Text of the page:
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Logo of bmjThe BMJ
BMJ. 2001 November 3; 323(7320): 1015–1016.
PMCID: PMC1121529

Body dysmorphic disorder in men

Psychiatric treatments are usually effective
Katharine A Phillips, director, Body Dysmorphic Program
Butler Hospital and the Department of Psychiatry and Human Behavior, Brown University School of Medicine, Providence, Rhode Island 02906, USA (ude.nworB@spillihP_enirahtaK)
David J Castle, professorial fellow

Body image isn't just a women's problem. Many studies reveal that a surprisingly high proportion of men are dissatisfied with, preoccupied with, and even impaired by concerns about their appearance.1 One American study, for example, found that the percentage of men dissatisfied with their overall appearance (43%) has nearly tripled in the past 25 years and that nearly as many men as women are unhappy with how they look.1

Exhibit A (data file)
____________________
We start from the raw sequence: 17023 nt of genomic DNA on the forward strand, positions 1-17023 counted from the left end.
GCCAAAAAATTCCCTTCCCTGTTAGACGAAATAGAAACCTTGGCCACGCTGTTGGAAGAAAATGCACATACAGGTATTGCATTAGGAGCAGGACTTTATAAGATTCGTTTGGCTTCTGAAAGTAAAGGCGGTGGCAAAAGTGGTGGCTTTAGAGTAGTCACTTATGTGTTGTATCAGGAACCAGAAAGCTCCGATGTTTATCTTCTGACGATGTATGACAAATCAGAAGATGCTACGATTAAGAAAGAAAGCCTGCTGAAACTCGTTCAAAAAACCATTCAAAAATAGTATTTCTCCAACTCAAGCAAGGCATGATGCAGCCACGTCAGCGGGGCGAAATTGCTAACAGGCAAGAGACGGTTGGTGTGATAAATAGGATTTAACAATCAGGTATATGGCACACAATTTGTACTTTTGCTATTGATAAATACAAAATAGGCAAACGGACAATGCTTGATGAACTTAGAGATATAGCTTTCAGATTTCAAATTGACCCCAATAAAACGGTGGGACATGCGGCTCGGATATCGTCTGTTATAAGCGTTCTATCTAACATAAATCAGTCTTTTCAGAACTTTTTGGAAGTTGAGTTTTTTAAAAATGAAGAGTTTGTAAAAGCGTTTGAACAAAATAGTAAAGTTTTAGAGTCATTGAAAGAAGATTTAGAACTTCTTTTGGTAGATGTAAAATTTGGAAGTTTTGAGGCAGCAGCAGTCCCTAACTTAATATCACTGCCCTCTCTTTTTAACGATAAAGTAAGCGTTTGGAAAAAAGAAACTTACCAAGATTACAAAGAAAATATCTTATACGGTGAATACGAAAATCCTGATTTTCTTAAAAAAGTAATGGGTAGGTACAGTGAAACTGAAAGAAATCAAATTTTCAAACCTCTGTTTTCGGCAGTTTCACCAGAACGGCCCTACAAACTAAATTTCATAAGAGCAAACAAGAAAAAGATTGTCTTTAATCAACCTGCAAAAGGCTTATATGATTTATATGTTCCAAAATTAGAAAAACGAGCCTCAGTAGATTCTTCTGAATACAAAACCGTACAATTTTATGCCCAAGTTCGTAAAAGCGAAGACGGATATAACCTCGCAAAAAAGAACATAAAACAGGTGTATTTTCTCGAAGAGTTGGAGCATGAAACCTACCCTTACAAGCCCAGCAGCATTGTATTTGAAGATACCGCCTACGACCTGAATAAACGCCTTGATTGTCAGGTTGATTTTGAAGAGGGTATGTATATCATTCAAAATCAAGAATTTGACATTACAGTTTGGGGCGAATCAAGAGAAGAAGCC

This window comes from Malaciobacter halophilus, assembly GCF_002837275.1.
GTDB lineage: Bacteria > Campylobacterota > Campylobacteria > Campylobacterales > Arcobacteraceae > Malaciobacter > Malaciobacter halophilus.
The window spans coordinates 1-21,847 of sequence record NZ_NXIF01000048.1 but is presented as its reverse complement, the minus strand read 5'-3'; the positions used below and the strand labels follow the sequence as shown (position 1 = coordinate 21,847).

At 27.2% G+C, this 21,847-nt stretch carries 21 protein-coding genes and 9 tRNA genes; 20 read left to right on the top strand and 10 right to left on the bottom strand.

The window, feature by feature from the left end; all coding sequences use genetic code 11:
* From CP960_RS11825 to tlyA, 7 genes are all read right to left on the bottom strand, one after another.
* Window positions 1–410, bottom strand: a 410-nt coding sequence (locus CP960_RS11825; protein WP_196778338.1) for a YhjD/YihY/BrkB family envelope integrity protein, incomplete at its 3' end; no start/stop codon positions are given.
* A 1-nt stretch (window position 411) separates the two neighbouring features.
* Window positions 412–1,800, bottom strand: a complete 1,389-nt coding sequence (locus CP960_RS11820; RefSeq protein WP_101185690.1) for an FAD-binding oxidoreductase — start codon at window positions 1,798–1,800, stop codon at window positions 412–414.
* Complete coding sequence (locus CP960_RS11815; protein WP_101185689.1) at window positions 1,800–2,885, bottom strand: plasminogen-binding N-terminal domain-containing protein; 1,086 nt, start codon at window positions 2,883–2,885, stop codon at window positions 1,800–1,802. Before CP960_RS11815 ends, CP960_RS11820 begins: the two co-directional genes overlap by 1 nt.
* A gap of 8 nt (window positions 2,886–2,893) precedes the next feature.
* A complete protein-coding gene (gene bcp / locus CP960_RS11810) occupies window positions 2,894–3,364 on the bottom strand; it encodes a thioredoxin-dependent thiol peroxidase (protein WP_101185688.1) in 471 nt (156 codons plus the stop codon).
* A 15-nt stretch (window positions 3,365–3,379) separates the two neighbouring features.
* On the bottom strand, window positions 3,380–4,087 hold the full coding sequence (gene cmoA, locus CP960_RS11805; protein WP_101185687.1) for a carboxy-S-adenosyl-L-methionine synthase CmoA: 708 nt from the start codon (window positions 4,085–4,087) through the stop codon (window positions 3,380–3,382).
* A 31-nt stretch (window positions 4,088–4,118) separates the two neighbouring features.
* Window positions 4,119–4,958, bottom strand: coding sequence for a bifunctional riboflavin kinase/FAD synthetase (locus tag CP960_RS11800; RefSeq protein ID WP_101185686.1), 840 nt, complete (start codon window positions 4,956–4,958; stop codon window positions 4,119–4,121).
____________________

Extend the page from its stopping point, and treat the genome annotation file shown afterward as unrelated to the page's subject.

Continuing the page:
A more severe form of body image disturbance—body dysmorphic disorder or dysmorphophobia—is an underrecognised yet relatively common and severe psychiatric disorder.2 Body dysmorphic disorder affects as many men as women3,4 and consists of a preoccupation with an imagined or slight defect in appearance that causes clinically significant distress or impairment in functioning. Patients with body dysmorphic disorder often present to non-psychiatric physicians, with reported rates of 12% in dermatology settings and 7-15% in cosmetic surgery settings.5 Although the symptoms of body dysmorphic disorder might sound trivial, high proportions of patients require admission to hospital, become housebound, and attempt suicide.3 In a study of dermatology patients who committed suicide most had acne or body dysmorphic disorder.6

Men with body dysmorphic disorder are most commonly preoccupied with their skin (for example, with acne or scarring), hair (thinning), nose (size or shape), or genitals.3,4 The preoccupations are difficult to resist or control and can consume many hours each day.3 Nearly all men with body dysmorphic disorder perform repetitive and time-consuming behaviours in an attempt to examine, fix, or hide the “defect.” The most common are mirror checking, comparing themselves with others, camouflaging (for example, with a hat), reassurance seeking, and excessive grooming.3